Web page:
If you’re out of Clorox wipes, it’s entirely possible you’ll stay that way until the summer.
Clorox Chairman and CEO Benno Dorer told Blayne Alexander on TODAY Thursday that a 500% spike in demand means it won't be until this summer that the company expects to be able to restock store shelves with the disinfectant wipes used to combat the spread of the coronavirus.
He said the company has already increased production by 40% but can’t keep their products on the shelves.
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"We know that right now we cannot make enough products for everybody to find products at the store all the time," Dorer said. "But we're making tremendous progress. We think we will be in substantially better shape by the summer."
Dorer added Clorox has factories making wipes 24 hours a day to try to meet the demand.
"In some cases we sold as much in one week as we normally sell in one month,'' he said.
Another cleaning product giant, Lysol, did not immediately respond to TODAY’s request for comment. Company representatives have previously said they ramped up production.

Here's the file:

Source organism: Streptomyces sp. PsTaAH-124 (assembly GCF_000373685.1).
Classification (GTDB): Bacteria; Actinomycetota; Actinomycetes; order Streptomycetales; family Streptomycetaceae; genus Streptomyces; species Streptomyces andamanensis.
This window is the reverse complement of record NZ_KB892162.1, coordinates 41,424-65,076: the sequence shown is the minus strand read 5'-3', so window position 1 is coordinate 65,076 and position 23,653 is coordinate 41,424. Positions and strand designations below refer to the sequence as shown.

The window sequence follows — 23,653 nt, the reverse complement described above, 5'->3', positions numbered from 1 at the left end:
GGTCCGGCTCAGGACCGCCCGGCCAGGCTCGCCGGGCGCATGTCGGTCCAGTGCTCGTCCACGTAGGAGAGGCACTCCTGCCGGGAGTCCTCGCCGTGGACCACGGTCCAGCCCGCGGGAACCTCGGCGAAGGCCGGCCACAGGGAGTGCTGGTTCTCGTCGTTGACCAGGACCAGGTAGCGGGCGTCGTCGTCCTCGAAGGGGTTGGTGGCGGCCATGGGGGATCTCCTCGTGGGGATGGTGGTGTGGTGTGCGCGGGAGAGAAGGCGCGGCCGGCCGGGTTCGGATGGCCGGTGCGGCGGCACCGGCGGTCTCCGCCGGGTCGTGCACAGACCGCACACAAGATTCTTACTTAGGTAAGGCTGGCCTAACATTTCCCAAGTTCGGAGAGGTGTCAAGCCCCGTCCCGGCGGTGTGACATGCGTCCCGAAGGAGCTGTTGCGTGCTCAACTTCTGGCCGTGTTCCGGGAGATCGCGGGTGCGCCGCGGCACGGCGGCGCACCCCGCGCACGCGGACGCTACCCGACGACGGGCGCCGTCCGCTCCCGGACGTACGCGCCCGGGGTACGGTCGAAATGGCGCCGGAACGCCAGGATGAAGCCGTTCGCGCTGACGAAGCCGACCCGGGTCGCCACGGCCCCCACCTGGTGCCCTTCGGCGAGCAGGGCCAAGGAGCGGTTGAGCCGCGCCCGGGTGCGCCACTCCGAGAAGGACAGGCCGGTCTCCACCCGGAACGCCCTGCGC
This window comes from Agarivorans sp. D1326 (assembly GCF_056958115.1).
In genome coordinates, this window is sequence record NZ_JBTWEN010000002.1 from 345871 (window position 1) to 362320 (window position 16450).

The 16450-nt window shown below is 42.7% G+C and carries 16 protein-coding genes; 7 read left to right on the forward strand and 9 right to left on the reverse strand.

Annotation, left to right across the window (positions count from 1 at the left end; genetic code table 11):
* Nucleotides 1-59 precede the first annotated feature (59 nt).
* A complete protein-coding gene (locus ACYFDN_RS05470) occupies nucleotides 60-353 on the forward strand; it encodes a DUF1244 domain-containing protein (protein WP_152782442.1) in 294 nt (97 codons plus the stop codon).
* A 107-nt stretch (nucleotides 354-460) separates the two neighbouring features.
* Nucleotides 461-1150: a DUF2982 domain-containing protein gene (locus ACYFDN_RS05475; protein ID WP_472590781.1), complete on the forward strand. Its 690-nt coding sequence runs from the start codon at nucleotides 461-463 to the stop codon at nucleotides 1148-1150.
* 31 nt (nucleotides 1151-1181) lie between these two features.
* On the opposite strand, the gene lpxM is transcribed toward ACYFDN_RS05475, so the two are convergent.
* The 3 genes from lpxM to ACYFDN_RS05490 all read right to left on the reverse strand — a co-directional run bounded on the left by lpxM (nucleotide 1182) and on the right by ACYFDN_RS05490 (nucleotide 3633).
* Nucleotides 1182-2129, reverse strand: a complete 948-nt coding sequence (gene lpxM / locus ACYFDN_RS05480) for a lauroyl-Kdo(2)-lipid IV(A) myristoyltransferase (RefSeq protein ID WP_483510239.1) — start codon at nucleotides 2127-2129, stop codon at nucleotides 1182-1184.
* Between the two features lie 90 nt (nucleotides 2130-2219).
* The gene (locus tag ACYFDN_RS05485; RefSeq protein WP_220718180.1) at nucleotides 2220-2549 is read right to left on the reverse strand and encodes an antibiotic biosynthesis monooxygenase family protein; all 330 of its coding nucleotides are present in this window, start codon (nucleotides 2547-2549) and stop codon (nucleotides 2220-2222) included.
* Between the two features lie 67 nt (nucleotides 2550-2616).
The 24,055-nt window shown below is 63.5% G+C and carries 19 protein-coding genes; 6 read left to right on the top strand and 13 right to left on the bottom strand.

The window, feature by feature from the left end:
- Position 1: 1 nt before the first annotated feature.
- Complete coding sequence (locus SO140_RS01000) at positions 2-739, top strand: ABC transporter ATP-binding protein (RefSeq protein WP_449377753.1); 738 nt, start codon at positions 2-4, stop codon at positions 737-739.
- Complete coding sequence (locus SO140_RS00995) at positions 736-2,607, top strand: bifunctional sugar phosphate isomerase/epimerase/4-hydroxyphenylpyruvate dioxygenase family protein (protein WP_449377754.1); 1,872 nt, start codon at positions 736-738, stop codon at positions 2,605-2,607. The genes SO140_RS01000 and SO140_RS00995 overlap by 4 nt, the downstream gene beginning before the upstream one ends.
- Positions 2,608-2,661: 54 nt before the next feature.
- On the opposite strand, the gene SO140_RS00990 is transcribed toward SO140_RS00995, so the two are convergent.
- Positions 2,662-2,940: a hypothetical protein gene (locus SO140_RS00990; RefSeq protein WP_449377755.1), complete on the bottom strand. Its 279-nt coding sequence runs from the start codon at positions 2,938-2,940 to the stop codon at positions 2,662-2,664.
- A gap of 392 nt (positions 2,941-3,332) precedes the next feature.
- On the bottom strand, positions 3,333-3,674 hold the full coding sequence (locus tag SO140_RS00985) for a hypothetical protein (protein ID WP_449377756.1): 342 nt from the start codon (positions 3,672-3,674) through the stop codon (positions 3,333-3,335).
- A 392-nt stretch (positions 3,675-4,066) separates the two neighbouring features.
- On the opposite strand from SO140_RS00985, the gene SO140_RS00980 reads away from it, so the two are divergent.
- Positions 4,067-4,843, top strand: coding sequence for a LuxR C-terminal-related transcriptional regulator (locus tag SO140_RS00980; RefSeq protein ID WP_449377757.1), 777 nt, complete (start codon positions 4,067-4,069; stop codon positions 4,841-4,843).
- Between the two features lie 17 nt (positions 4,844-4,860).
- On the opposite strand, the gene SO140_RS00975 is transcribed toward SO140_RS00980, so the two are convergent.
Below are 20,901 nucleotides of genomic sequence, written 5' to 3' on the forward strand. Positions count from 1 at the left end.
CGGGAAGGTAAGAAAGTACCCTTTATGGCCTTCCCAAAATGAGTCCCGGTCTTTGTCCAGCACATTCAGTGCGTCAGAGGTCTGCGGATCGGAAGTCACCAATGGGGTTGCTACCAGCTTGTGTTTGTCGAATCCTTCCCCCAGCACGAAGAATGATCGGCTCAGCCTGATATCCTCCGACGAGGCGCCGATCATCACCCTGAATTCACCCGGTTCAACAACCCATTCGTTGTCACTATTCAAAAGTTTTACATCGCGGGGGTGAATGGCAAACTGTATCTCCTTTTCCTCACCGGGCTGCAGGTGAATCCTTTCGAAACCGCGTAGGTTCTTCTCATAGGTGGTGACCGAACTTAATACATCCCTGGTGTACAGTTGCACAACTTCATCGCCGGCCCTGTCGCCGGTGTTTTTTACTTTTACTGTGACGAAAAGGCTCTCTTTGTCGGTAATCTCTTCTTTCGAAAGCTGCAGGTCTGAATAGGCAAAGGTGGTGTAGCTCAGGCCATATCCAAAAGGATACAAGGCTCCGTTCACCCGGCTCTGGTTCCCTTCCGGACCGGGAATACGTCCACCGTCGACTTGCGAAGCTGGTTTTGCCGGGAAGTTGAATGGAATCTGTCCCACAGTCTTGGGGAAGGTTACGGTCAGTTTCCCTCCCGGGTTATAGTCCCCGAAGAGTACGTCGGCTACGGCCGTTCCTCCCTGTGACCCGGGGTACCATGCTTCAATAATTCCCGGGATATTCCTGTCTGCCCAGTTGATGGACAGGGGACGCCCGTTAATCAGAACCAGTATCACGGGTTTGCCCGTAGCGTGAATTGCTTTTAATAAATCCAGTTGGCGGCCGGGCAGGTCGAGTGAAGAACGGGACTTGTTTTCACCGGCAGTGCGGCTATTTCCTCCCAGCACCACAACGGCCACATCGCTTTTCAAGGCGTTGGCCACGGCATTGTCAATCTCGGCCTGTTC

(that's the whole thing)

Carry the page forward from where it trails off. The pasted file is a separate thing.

On April 15, Lysol posted a message on Twitter addressing the shortage.
“As demand remains extraordinarily high, we recognize that it is difficult to locate products that you may be looking for,” the company said. “We sincerely apologize for this inconvenience and ask that you hang in there with us!”
Experts say the high demand for cleaning products is across the board, as sales of aerosol disinfectants were up 385% in March from the same time last year. The sale of multi-purpose cleaners is up nearly 150% from last year.
"In a normal year you'll certainly plan to ramp up production of key products like sanitizers, disinfectants, wipes, for cold and flu season. This is like an unprecedented event in modern times," Brian Sansoni, senior vice president at the American Cleaning Institute, told Alexander on TODAY.
Jessica Matthews, an employee at a Clorox factory in Atlanta, said there is an increased urgency at a job that has been deemed essential.
"We have to get up every day and do our job, and it really makes you feel like you're valued,'' she said. "And this is what we need to do."